Bank Late Payment Fees Held to be Penalties – Class Action Risk for Other Industries

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Paciocco v ANZ [2014] FCA 35

The Federal Court of Australia (Federal Court) has held that late payment fees charged by a bank to its credit card customers were unlawful penalties.

Paciocco v ANZ [2014] FCA 35 is the first case to be decided following the High Court of Australia's (High Court) decision in Andrews v ANZ (2012) 247 CLR 205 in which the High Court extended the scope of the penalty doctrine under Australian law.

The case provides guidance as to how courts may approach the issue of late payment fees in other existing class actions concerning penalties in the financial services sector and may pave the way for further class actions against businesses in other industries.

History – Andrews v ANZ

In 2010, a class action was commenced in the Federal Court against ANZ by customers alleging that a range of fees imposed by the bank were, among other things, unenforceable penalties. The plaintiffs sought repayment of the fees.

In 2012, the High Court overturned existing case law which said that a fee could only be a penalty if it was levied in respect of a breach of contract. Instead, the High Court held that a sum charged to secure performance of a primary obligation may be a penalty even if there has been no breach of contract. In other words, if a secondary obligation (payment of the late fee) is imposed in order to secure performance of a primary obligation (timely payment of an account) then it may be a penalty.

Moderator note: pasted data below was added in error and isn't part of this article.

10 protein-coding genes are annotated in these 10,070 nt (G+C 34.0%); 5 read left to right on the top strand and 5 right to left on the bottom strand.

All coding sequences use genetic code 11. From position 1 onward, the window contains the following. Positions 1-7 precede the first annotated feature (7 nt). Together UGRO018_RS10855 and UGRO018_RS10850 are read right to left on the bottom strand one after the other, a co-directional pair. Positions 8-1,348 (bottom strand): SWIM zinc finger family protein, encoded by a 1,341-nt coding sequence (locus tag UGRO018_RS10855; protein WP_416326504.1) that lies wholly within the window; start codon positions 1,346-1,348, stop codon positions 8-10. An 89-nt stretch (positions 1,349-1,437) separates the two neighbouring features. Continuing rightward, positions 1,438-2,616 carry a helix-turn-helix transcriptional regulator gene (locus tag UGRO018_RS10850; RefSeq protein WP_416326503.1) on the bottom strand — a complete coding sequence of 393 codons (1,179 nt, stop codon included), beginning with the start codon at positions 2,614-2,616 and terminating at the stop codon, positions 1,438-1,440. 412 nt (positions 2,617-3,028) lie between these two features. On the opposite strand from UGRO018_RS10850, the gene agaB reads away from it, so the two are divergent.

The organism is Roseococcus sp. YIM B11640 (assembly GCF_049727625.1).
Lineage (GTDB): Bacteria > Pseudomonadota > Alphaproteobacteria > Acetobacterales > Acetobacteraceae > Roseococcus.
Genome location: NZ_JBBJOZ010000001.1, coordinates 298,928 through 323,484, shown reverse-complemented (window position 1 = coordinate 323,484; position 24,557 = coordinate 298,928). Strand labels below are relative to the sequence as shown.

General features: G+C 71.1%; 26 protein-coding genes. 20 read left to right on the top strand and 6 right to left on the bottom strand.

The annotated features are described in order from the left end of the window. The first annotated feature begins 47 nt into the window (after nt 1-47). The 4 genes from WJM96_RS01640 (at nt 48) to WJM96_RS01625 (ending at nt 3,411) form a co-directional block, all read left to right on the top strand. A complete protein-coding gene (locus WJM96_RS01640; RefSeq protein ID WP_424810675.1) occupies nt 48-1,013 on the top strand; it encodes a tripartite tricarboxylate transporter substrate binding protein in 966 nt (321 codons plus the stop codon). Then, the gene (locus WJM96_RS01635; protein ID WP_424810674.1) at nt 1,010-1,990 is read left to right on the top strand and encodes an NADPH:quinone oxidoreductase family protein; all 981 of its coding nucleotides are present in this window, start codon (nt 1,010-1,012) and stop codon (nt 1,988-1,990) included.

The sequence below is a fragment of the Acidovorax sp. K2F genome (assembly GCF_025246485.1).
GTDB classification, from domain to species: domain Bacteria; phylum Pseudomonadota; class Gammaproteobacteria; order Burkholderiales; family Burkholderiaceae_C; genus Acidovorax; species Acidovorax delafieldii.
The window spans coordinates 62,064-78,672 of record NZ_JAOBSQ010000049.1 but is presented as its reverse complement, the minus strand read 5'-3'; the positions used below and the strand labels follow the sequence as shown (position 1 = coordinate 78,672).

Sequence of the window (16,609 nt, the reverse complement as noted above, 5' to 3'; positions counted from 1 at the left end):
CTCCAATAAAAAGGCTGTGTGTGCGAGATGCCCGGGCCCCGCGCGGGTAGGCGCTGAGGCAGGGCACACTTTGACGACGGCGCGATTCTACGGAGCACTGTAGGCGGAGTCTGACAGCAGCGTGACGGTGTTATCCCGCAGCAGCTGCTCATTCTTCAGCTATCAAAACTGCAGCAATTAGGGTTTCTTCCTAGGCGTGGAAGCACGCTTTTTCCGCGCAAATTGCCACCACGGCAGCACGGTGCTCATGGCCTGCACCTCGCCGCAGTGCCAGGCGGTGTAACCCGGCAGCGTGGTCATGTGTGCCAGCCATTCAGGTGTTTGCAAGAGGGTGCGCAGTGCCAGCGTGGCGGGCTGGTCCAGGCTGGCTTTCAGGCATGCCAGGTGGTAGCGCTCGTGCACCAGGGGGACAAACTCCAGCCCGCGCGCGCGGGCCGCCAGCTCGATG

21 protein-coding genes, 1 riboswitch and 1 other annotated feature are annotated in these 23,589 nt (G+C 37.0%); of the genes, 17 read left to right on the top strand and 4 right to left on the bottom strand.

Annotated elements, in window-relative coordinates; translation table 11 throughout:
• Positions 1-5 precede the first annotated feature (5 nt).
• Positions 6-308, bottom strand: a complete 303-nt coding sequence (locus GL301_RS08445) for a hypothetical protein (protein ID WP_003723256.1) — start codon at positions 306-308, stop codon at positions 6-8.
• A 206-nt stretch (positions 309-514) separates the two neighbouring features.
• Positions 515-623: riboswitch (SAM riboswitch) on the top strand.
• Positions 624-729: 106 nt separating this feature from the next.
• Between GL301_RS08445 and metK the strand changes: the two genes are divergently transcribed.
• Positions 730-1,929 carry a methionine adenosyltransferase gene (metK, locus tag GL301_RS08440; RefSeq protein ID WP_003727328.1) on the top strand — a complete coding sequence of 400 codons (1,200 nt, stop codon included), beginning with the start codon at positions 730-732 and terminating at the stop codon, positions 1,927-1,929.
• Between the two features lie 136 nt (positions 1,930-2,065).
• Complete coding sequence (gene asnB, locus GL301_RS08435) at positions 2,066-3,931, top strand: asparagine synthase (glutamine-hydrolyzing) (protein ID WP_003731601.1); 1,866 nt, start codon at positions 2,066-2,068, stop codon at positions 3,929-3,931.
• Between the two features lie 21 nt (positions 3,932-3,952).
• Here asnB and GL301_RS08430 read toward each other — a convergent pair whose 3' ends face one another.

The High Court did not decide whether any particular fee was, in fact, a penalty.

Paciocco Decision on Late Payment Fees

Under his contract with ANZ, Mr. Paciocco was obliged to pay a minimum amount on his credit card by a particular date each month, failing which, a late payment fee was charged by the bank. The Federal Court held that the late payment fee was, in substance, a collateral obligation levied as security for, and in order to compel performance of, the primary obligation to make the monthly minimum payment on time.

ANZ charged its customers a late payment fee of AUD35 or (latterly) AUD20. The Federal Court accepted expert evidence from Mr. Paciocco that the actual loss suffered by ANZ as a result of a customer's late payment ranged from AUD0.50 to AUD5.50. In this regard, the Federal Court found that the fees charged met the test of a penalty as being extravagant and unconscionable relative to the greatest loss that could conceivably have been suffered by ANZ.

The Federal Court pointed to a number of factors in deciding that the late fees met the test for a penalty at common law and in equity, in particular the fees were:

  • payable upon breach of the customer's contractual obligation to pay ANZ on time and, alternatively, were a secondary obligation imposed to secure payment to ANZ of the monthly repayment on time (which satisfied the broader test in Andrews v ANZ (2012) 247 CLR 205)